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  1. Paediatric, invasive pneumococcal disease in Switzerland, 1985-1994.

    Article - En anglais

    Background Cost effective use of new vaccines against pneumococcal disease in children requires detailed information about the local epidemiology of pneumococcal infections.

    Methods Data on 393 culture-confirmed cases of invasive pneumococcal infection in children (<17 years) hospitalized in Swiss paediatric clinics were collected retrospectively for the years 1985-1994.

    Results Meningitis (42%) was most frequent, followed by pneumonia (28%) and bacteraemia (26%). The overall annual incidence was 2.7 cases per 100 000 children<17 years old and 11 cases per 100 000 children<2 years old.

    Annual incidence rates were stable over the study period.

    Lethality was high for meningitis (8.6%) and bacteraemia (8.9%). A history of basal skull fracture was reported in 3.3% of children with pneumococcal meningitis.

    Residence in a rural region was associated with an increased risk of pneumococcal infection (relative risk=1.45. 95% confidence interval : 1.01-2.00).

    Conclusions Paediatric, invasive pneumococcal disease seems to be less frequent in Switzerland than in other European and non-European countries.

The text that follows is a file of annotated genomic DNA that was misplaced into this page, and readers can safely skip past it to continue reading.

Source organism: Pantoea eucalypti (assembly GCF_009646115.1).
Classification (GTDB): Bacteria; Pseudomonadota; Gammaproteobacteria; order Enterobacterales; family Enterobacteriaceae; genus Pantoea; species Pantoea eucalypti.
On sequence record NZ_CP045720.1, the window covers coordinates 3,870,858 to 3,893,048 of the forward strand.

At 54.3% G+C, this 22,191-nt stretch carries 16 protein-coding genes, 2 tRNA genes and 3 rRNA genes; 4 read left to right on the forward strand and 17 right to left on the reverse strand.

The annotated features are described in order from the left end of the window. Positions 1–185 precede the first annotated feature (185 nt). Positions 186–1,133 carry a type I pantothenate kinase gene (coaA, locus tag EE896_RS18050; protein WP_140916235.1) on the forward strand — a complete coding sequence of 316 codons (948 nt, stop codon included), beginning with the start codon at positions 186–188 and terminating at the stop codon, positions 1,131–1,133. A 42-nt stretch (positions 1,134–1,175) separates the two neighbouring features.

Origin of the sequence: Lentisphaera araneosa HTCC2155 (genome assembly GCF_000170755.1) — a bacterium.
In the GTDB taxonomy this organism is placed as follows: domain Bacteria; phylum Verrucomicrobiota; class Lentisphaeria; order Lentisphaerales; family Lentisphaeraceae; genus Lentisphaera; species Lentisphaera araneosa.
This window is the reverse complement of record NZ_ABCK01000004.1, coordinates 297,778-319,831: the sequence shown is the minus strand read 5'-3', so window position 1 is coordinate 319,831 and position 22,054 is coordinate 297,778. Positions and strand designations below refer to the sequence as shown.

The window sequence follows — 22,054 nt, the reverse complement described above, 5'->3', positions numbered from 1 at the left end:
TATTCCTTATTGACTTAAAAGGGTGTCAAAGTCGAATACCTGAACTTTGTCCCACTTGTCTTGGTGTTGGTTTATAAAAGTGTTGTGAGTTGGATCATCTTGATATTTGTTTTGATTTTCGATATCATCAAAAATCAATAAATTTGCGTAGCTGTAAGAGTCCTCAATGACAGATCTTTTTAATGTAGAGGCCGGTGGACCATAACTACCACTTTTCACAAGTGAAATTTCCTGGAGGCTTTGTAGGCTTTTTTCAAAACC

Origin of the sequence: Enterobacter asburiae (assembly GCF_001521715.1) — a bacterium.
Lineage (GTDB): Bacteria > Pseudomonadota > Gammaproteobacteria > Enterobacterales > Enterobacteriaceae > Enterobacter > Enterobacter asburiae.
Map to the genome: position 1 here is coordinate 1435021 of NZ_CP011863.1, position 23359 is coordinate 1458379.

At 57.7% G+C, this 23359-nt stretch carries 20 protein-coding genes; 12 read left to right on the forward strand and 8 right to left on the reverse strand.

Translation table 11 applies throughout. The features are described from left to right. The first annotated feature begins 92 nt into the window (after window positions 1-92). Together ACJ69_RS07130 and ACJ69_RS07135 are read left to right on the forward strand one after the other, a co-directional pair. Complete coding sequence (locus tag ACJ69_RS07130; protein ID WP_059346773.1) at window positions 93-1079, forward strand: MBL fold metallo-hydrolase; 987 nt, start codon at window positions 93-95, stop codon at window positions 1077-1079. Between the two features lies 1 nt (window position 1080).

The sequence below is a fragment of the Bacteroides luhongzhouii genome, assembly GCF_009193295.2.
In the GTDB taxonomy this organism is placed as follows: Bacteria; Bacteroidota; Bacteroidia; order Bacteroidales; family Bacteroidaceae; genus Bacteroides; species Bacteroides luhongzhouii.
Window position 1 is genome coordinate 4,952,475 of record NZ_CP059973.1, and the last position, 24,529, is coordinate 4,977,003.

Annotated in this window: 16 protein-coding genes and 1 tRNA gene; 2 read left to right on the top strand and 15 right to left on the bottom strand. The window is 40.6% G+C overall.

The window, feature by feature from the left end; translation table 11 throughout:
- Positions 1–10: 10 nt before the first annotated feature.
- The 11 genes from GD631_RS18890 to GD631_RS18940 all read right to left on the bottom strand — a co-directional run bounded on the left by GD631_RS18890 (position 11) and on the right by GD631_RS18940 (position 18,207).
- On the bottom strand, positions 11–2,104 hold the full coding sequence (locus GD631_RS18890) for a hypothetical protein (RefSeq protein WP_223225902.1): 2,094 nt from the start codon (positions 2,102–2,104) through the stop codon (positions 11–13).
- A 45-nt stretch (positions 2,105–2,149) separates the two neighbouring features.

This may be due to differences in diagnostic strategies and lower frequency of risk factors such as the use of day care.

    Children with a history of basal skull fracture are at increased risk for pneumococcal meningitis. (...)

    Mots-clés Pascal : Pneumococcie, Streptococcie, Bactériose, Infection, Surveillance sanitaire, Epidémiologie, Incidence, Evolution, Enfant, Homme, Adolescent, Suisse, Europe

    Mots-clés Pascal anglais : Pneumococcal infection, Streptococcal infection, Bacteriosis, Infection, Sanitary surveillance, Epidemiology, Incidence, Evolution, Child, Human, Adolescent, Switzerland, Europe

    Logo du centre Notice produite par :
    Inist-CNRS - Institut de l'Information Scientifique et Technique

    Cote : 99-0087507

    Code Inist : 002B05B02N. Création : 31/05/1999.